Disaster films rarely mention that an asteroid heading for Earth is most likely going to land in the ocean given that water makes up the majority of our globe. That situation still poses a threat to us helpless humans.
A computer model was developed by researchers from the Los Alamos National Laboratory to examine what occurs when an asteroid impacts the ocean. At Supercomputing 2016, their movie showcasing their study won the Best Scientific Visualization & Data Analytics Showcase prize.
Apart from the catastrophic destruction, it looks awesome.
The researchers examined how precisely these shockwaves behave and how they alter when you play around with different space rock sizes, trajectories, or whether it detonated in an airburst using advanced computer models.
They predict that an asteroid strike within 10 to 20 kilometers (6.2 to 12.4 miles) of a populated shoreline might be really terrible news, causing hurricane-force air shockwaves and a surge of water that would result in a wave similar to a tsunami.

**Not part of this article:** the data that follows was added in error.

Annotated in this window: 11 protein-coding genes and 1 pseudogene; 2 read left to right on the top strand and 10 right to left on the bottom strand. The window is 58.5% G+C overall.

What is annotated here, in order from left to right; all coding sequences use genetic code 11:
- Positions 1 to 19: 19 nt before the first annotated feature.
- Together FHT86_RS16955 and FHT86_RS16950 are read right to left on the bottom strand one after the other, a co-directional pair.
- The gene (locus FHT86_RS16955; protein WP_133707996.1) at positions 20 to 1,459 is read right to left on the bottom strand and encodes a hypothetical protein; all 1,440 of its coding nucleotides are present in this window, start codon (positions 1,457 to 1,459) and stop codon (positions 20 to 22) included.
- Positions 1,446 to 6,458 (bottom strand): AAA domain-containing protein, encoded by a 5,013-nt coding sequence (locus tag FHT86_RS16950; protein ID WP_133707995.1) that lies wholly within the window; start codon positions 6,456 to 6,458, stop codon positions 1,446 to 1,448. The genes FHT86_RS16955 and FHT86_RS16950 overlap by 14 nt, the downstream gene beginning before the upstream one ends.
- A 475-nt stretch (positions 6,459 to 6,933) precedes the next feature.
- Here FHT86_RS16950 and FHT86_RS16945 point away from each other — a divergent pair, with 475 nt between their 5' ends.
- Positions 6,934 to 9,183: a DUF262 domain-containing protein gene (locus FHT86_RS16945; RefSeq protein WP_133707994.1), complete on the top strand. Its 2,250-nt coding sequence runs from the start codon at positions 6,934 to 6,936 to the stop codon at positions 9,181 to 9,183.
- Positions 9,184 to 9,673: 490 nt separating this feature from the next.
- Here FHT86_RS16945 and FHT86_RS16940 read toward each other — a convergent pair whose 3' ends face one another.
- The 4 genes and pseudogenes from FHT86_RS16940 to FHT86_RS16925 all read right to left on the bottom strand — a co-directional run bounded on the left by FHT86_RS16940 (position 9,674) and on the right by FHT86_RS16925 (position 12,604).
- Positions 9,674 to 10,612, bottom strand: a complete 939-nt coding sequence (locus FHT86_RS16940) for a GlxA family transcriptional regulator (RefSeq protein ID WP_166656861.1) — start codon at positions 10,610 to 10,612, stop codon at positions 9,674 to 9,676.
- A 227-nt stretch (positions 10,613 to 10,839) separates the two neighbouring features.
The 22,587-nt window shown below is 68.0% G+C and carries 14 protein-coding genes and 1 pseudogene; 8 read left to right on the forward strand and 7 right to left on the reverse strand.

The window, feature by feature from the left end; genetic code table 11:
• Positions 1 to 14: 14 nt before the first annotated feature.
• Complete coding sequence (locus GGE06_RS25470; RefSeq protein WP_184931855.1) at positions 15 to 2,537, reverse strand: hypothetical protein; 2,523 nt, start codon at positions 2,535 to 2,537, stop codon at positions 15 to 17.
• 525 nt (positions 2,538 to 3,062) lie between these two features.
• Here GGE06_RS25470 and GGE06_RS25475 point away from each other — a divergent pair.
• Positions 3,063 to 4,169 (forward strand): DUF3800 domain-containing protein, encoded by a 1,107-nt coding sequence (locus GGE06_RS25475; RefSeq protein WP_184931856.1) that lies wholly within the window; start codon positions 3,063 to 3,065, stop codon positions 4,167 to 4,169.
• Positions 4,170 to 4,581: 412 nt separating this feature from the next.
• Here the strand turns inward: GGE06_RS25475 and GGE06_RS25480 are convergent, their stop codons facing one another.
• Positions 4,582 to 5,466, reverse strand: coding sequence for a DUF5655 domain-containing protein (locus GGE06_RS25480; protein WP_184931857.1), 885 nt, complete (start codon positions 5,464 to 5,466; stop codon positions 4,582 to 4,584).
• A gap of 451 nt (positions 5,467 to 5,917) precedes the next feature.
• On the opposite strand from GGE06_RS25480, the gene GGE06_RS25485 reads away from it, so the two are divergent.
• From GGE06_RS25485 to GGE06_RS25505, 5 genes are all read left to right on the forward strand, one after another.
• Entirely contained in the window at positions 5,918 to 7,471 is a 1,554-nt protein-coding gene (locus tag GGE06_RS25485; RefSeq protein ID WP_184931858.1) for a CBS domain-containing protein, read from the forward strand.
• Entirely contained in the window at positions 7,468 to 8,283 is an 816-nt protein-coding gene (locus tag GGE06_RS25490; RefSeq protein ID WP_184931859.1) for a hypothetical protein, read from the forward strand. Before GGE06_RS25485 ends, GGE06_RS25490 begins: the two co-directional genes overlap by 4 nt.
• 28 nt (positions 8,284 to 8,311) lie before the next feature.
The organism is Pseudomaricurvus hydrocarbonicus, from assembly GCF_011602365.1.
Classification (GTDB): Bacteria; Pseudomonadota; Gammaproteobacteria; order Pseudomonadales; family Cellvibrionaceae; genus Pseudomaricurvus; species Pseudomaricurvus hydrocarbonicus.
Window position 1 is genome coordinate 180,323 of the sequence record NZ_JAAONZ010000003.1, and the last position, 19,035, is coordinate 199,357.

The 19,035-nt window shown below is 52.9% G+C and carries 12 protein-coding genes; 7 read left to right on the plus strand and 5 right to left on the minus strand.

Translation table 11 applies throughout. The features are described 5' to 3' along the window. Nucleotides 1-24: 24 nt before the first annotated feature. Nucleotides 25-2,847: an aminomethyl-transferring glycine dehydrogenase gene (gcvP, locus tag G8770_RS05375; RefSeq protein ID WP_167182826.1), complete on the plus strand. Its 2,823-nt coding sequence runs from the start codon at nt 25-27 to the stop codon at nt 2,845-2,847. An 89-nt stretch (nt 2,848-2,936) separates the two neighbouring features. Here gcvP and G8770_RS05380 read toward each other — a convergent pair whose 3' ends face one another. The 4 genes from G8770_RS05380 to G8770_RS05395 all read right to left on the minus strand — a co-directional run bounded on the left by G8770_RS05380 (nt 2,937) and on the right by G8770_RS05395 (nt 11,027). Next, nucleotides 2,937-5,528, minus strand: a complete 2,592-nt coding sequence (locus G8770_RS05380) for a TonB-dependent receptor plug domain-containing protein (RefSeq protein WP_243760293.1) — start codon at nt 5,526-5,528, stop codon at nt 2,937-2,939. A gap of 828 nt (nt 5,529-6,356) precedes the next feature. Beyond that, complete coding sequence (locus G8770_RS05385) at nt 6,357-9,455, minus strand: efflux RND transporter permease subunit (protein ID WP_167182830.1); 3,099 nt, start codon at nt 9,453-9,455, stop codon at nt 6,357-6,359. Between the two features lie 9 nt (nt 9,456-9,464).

You could still be in a bad situation even if you don’t live near the coast. A 250 meter (820 foot) asteroid is thought to be capable of evaporating 250 metric megatons of water. Given that water vapor is a greenhouse gas, pumping all that vapor into the stratosphere might also have an impact on global temperature.
Gulp. It makes sense that humanity is not prepared for an asteroid attack, as stated in this week’s American Geophysical Union fall meeting announcement. Please, can we get started?
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